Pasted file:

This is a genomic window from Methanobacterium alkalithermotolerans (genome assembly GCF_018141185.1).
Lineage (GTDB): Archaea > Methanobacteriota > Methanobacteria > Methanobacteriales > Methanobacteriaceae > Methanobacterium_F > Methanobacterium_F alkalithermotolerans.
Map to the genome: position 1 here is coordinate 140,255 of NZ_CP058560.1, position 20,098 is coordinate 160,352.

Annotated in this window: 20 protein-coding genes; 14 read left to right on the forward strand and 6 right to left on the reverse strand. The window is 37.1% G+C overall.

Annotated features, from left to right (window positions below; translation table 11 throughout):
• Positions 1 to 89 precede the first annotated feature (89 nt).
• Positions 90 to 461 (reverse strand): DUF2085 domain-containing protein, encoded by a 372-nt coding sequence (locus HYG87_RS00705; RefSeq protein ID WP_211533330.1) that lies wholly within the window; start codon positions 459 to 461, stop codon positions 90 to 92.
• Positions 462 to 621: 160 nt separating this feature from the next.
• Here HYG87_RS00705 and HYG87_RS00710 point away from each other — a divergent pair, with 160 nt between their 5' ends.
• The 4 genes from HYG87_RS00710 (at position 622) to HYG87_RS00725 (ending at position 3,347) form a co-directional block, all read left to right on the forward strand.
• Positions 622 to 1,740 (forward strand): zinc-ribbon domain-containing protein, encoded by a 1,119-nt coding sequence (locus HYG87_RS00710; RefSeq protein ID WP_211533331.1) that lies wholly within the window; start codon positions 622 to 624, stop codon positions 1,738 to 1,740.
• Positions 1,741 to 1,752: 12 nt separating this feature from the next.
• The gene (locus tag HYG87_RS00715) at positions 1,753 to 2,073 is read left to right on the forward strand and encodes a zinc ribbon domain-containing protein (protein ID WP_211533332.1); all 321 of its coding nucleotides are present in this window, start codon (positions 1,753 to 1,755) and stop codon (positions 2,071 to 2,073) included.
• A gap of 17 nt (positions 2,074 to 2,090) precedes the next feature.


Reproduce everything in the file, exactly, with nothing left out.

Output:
This is a genomic window from Methanobacterium alkalithermotolerans (genome assembly GCF_018141185.1).
Lineage (GTDB): Archaea > Methanobacteriota > Methanobacteria > Methanobacteriales > Methanobacteriaceae > Methanobacterium_F > Methanobacterium_F alkalithermotolerans.
Map to the genome: position 1 here is coordinate 140,255 of NZ_CP058560.1, position 20,098 is coordinate 160,352.

Annotated in this window: 20 protein-coding genes; 14 read left to right on the forward strand and 6 right to left on the reverse strand. The window is 37.1% G+C overall.

Annotated features, from left to right (window positions below; translation table 11 throughout):
• Positions 1 to 89 precede the first annotated feature (89 nt).
• Positions 90 to 461 (reverse strand): DUF2085 domain-containing protein, encoded by a 372-nt coding sequence (locus HYG87_RS00705; RefSeq protein ID WP_211533330.1) that lies wholly within the window; start codon positions 459 to 461, stop codon positions 90 to 92.
• Positions 462 to 621: 160 nt separating this feature from the next.
• Here HYG87_RS00705 and HYG87_RS00710 point away from each other — a divergent pair, with 160 nt between their 5' ends.
• The 4 genes from HYG87_RS00710 (at position 622) to HYG87_RS00725 (ending at position 3,347) form a co-directional block, all read left to right on the forward strand.
• Positions 622 to 1,740 (forward strand): zinc-ribbon domain-containing protein, encoded by a 1,119-nt coding sequence (locus HYG87_RS00710; RefSeq protein ID WP_211533331.1) that lies wholly within the window; start codon positions 622 to 624, stop codon positions 1,738 to 1,740.
• Positions 1,741 to 1,752: 12 nt separating this feature from the next.
• The gene (locus tag HYG87_RS00715) at positions 1,753 to 2,073 is read left to right on the forward strand and encodes a zinc ribbon domain-containing protein (protein ID WP_211533332.1); all 321 of its coding nucleotides are present in this window, start codon (positions 1,753 to 1,755) and stop codon (positions 2,071 to 2,073) included.
• A gap of 17 nt (positions 2,074 to 2,090) precedes the next feature.